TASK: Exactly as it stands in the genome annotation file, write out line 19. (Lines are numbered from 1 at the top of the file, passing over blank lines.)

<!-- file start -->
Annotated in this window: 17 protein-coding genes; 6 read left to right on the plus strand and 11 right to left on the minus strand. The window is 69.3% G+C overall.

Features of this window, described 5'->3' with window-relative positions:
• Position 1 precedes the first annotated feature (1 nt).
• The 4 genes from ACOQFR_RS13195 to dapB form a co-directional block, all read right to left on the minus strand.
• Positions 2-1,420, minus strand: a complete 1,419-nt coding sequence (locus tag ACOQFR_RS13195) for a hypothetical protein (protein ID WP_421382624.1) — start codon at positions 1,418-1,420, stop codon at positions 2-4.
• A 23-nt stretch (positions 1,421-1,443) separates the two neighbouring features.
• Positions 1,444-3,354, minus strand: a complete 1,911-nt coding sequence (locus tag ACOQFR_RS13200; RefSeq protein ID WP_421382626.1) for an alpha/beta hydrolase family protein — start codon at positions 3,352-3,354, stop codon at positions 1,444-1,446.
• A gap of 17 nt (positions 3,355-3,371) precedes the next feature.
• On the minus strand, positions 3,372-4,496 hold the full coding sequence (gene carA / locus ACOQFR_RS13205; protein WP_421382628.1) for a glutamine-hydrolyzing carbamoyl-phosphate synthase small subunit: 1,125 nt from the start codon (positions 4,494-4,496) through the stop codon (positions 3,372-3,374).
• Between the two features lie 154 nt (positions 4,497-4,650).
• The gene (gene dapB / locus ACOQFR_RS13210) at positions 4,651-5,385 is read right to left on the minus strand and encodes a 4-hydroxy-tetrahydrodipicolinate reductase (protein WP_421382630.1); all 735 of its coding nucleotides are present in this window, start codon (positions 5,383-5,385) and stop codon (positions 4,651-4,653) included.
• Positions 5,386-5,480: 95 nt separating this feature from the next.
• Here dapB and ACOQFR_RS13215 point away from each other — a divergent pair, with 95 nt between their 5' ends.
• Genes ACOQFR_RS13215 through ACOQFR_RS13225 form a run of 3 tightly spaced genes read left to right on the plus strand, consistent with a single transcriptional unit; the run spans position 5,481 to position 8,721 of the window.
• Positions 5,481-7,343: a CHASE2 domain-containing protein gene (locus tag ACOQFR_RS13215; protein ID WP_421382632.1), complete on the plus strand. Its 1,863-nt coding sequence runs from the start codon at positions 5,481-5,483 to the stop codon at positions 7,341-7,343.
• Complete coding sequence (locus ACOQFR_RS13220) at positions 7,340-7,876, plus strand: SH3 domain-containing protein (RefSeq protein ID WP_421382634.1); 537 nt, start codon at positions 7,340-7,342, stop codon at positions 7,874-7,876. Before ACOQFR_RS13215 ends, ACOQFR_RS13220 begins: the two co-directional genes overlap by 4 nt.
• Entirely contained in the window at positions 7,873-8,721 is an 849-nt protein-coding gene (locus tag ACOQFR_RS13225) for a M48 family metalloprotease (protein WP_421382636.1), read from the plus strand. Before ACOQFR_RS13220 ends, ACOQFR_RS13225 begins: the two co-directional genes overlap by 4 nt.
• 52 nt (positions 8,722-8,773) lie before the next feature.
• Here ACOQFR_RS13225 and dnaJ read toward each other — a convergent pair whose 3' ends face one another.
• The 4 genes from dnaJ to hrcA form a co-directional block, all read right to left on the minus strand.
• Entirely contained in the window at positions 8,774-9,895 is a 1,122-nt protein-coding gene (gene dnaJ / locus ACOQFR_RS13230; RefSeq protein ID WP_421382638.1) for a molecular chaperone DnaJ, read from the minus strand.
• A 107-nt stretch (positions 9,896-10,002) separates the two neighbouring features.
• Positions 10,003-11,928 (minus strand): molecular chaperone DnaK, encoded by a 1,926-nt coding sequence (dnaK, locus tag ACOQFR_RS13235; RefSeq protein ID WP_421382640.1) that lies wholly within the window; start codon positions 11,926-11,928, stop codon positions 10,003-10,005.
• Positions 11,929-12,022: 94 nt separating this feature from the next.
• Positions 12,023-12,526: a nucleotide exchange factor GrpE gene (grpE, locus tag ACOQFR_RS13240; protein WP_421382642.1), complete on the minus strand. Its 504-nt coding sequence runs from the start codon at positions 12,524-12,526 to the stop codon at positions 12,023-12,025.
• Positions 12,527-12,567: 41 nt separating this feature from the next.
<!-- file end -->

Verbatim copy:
• Here ACOQFR_RS13225 and dnaJ read toward each other — a convergent pair whose 3' ends face one another.